C. P. Snow famously bemoaned the gulf between science and the humanities. The following retraction might be the sort of thing that would have given the physicist-cum-author fits for its estrangement from the English language.
According to an article in the Weinheimer Nachrichten, that incident occurred when Boldt was at the University Hospital Giessen. Officials there told us there was an investigation into the matter but declined to comment further.
Premature withdrawal can lead to frustration and hurt feelings — especially when it comes to publications (please, this is a family-friendly site).
Two cases in point: We recently learned that the International Journal of Surgery, an Elsevier title, had withdrawn two papers from the CONSORT group — an acronym for Consolidated Standards of Reporting Trials — an international team of scientists who have been working on ways to improve the reporting of studies.
One of the journals in which Hamman published, the American Journal of Medical Quality, will “amend the paper to correct” Hamman’s credentials — or lack thereof, a journal staffer told us today. The journal hasn’t dealt with this sort of thing before, so is checking with the publisher before making the change. They “plan to get it done as quickly as they can do it.”
It’s a mind-boggling story: A United Airlines pilot claims to be a cardiologist and was eagerly sought after for medical conferences at which he taught doctors teamwork. He shared millions in grants, according to the Associated Press. But as the AP reports, William Hamman wasn’t a cardiologist at all, having never even finished medical school.
Hamman’s career seems to be collapsing, now that he resigned from his post as a researcher and educator at Royal Oak, Michigan’s William Beaumont Hospital once the hospital found out he had misled them. (Just last year, Beaumont touted a $150,000 grant Hamman nabbed with a colleague, Marc Abramson at Improbable Research notes.) United has also grounded him.
The storyline is reminiscent of 2002’s Catch Me If You Can, in which Frank Abagnale Jr. (played by Leonardo DiCaprio) forges millions of dollars’ worth of checks around the world, in the process impersonating a Pan Am pilot and a doctor. In Hamman’s case, there are apparently no questions over whether his pilot credentials are legit, according to the AP.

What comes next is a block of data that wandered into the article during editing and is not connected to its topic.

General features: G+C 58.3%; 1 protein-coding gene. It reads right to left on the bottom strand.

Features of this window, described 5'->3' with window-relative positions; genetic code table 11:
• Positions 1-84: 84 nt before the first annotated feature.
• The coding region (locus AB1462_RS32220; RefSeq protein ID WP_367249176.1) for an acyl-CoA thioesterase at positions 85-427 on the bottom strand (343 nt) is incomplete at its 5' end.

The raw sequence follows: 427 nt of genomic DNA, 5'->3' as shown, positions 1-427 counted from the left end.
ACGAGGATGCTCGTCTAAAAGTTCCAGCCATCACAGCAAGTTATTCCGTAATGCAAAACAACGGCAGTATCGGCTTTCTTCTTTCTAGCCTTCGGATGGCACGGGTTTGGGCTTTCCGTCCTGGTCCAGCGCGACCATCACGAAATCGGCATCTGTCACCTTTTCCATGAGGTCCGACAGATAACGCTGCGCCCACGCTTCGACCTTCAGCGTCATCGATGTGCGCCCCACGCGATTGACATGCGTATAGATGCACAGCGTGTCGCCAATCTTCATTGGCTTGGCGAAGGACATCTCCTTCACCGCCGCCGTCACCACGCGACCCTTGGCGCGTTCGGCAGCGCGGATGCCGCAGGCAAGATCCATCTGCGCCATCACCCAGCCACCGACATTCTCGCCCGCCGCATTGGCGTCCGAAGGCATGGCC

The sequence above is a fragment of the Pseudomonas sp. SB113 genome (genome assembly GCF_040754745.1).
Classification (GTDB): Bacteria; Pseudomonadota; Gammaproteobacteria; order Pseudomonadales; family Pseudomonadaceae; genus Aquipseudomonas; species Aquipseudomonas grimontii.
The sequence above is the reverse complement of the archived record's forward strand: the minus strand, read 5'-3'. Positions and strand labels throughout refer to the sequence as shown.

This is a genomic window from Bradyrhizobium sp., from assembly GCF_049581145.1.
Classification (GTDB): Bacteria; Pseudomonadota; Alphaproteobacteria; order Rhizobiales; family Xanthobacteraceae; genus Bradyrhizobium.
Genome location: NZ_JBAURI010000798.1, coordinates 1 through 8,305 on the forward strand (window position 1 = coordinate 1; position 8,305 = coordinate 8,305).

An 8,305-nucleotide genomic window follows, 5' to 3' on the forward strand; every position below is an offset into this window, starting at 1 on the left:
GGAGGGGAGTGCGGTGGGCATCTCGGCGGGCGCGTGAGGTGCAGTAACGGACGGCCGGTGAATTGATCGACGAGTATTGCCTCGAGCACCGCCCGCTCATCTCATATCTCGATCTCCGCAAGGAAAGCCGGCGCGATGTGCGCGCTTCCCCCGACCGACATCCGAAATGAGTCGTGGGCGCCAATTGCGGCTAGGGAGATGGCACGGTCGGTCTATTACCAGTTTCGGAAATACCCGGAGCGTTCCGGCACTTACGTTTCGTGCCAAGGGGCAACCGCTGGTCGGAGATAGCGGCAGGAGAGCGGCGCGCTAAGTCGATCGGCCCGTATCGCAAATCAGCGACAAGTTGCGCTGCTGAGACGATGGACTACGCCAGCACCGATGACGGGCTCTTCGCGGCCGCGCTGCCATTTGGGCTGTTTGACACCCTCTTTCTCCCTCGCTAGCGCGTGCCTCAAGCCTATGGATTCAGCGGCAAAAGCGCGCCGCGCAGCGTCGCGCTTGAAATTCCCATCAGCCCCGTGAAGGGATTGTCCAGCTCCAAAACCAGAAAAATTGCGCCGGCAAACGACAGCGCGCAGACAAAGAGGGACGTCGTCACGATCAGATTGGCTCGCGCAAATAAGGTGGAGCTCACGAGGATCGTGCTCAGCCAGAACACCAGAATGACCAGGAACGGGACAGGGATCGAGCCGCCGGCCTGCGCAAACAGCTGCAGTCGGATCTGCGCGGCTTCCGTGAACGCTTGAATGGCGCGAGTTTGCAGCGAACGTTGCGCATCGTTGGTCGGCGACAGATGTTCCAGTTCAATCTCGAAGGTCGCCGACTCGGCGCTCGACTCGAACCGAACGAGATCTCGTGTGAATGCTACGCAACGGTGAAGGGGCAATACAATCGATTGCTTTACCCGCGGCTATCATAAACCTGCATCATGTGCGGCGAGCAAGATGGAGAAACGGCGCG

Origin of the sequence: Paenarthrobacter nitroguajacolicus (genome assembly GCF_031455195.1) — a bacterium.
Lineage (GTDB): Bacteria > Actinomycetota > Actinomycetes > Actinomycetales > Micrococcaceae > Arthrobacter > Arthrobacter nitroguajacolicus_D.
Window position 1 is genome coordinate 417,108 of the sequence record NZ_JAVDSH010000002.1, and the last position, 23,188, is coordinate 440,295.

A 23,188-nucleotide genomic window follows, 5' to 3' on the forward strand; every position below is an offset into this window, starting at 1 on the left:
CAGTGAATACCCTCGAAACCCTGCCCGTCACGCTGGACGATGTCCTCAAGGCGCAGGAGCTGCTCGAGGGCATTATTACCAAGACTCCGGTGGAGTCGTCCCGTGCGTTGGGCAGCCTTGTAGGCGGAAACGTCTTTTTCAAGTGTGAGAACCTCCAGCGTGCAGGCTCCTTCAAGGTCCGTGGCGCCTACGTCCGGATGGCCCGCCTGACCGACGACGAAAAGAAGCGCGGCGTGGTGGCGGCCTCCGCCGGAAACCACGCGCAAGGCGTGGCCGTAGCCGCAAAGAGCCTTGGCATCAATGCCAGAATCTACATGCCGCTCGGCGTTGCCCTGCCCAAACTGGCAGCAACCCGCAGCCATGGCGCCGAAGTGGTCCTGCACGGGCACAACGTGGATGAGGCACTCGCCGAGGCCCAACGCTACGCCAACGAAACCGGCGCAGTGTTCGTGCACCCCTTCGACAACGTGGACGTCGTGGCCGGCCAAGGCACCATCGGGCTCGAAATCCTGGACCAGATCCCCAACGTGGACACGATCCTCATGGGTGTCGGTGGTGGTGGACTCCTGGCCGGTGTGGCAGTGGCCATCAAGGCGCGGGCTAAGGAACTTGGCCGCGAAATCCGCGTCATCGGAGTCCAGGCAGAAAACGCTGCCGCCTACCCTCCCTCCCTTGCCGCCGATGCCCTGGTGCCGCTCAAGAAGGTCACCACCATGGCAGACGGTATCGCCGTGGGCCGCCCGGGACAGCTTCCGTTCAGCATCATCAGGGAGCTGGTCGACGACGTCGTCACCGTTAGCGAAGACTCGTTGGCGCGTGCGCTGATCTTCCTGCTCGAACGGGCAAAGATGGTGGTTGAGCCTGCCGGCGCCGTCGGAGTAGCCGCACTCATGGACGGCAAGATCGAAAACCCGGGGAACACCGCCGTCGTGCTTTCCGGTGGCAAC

There’s a retraction in the issue of Neurology published this week. In a nutshell, a group of researchers had reported earlier this year that they had identified a genetic mutation potentially responsible for a rare neurological disorder called the filamin myopathy. But when another group tried to replicate those results, they found that the original tests were probably contaminated by a “pseudogene.”
In a letter from the second group:
Kono et al reported the effects of a novel c.8107del mutation in the filamin C gene (FLNC). We reviewed their results and concluded that the reported mutation was mistaken identity.
We have an update on the case of Olav and Axel Gressner, a father-son (or, in this case, son-father) pair of German liver researchers caught up in a fraud investigation. The inquiry focused on Olav, who left the University of Aachen under a cloud of suspicion. A 2008 research letter on which he was a co-author (his father was senior author) was retracted earlier this year by the Journal of Hepatology.
If a paper appears online but then is withdrawn — a kinder, gentler version of retracted — before it is “officially” published, did anyone hear it fall?
Oops, mixed metaphors again. And scare quotes! The latter, however, are because publishers seem to have varying opinions of whether or not something that is freely available online is published. And that has ramifications for whether you can retract a paper like that.
Thrombosis and Haemostasis has issued an “expression of concern” over a 2004 paper by Tunisian researchers:
Concerns have been raised by readers about the accuracy and validity of the data reported in the September 2004 article by Abdelkefi et al., entitled “Prevention of central venous line-related thrombosis by continuous infusion of low-dose unfractionated heparin, in patients with haemato-oncological disease. A randomized controlled trial” (Abdelkefi A et al.Thromb Haemost 2004; 92: 654–661).
In the trial, 108 patients with blood cancers reportedly received infusions of either saline or heparin, a blood thinner. Those given the active drug were far less likely to develop clots related to their catheters, according to the researchers, and no more likely to experience severe bleeding. In the report, the researchers write:
This is the first prospective, randomized study, which shows that low-dose of unfractionated heparin is safeand effective to prevent catheter-related thrombosis in patients with haemato-oncological disease.